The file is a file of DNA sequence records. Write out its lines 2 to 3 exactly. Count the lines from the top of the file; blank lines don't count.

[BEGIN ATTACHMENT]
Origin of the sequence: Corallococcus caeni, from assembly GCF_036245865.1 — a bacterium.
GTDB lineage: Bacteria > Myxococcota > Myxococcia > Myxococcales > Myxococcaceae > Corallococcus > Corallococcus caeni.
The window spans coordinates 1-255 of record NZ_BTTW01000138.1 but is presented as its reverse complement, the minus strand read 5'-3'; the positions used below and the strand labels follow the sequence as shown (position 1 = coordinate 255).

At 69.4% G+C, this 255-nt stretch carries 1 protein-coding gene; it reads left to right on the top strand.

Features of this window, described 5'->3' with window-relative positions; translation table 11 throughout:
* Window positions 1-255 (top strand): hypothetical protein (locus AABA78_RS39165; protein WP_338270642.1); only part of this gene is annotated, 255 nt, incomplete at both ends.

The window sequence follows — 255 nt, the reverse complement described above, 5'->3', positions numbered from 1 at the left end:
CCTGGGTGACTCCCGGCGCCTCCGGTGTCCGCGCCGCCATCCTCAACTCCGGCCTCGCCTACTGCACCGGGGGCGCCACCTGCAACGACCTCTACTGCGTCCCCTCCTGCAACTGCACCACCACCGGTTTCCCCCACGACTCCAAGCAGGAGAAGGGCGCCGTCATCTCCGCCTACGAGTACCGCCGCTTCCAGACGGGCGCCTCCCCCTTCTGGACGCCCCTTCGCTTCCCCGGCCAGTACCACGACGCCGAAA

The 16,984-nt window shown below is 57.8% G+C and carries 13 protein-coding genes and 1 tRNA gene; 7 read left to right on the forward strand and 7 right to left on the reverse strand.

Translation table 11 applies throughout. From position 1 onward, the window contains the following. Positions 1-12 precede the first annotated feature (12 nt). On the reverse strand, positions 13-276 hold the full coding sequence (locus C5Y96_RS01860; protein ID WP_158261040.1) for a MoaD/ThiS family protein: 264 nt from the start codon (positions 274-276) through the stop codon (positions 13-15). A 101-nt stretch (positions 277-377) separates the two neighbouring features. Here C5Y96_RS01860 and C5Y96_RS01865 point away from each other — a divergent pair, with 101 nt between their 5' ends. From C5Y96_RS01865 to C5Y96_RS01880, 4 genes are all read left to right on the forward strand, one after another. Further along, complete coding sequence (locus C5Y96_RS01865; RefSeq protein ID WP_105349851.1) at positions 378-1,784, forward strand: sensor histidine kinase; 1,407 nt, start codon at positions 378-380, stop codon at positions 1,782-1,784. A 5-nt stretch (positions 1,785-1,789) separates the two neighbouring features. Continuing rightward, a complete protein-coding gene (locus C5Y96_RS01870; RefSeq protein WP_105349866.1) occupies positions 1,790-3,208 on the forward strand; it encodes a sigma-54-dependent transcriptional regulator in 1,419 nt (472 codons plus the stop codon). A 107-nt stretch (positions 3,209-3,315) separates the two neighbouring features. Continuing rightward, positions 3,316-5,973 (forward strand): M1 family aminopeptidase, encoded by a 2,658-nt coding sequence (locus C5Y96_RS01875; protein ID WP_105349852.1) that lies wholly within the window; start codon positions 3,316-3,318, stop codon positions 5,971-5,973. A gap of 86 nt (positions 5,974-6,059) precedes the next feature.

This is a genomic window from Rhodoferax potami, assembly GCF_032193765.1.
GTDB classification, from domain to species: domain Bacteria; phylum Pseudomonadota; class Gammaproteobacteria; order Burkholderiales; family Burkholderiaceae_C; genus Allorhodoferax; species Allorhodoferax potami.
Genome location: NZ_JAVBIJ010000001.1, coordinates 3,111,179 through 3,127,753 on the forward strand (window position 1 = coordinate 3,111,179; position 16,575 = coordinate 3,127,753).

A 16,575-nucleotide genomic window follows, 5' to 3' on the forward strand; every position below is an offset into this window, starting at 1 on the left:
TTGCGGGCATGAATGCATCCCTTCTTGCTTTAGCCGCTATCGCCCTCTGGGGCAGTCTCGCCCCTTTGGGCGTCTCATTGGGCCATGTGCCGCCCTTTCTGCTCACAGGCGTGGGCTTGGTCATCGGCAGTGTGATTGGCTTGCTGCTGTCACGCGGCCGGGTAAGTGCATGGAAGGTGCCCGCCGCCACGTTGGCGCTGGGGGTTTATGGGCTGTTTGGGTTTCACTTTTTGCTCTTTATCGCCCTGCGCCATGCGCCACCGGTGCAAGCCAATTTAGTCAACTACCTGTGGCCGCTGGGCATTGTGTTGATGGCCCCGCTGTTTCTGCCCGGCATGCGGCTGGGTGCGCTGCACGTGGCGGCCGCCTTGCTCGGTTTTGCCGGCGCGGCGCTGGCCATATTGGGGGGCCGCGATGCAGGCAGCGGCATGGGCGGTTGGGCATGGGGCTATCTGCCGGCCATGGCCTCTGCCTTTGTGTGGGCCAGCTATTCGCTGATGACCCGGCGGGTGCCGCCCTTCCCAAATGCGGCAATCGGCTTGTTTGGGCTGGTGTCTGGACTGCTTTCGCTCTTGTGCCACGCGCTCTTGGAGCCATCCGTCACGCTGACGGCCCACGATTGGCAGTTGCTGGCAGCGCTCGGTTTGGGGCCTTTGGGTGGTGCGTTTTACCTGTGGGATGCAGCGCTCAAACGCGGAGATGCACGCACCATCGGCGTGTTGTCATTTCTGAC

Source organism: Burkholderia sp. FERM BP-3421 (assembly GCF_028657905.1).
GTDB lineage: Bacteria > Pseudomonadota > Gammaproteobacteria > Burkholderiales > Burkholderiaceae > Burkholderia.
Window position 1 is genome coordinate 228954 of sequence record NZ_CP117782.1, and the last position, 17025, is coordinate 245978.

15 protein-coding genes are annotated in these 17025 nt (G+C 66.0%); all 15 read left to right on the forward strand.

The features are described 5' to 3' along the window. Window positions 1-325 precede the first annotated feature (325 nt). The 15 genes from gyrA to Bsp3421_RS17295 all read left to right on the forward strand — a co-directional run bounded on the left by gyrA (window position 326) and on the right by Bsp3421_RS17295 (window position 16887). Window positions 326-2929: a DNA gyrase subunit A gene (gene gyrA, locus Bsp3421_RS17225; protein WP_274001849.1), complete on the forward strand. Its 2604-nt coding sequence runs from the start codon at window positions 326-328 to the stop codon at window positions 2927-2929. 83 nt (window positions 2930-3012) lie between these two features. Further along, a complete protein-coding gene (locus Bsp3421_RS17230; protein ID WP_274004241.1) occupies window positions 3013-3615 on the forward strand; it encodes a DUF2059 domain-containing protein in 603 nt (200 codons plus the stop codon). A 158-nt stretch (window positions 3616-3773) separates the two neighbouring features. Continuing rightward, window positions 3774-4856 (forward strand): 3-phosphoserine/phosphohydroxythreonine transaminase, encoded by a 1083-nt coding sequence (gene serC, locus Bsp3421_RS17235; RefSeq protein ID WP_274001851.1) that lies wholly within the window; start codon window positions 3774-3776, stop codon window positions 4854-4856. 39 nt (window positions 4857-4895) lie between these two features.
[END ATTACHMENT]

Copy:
GTDB lineage: Bacteria > Myxococcota > Myxococcia > Myxococcales > Myxococcaceae > Corallococcus > Corallococcus caeni.
The window spans coordinates 1-255 of record NZ_BTTW01000138.1 but is presented as its reverse complement, the minus strand read 5'-3'; the positions used below and the strand labels follow the sequence as shown (position 1 = coordinate 255).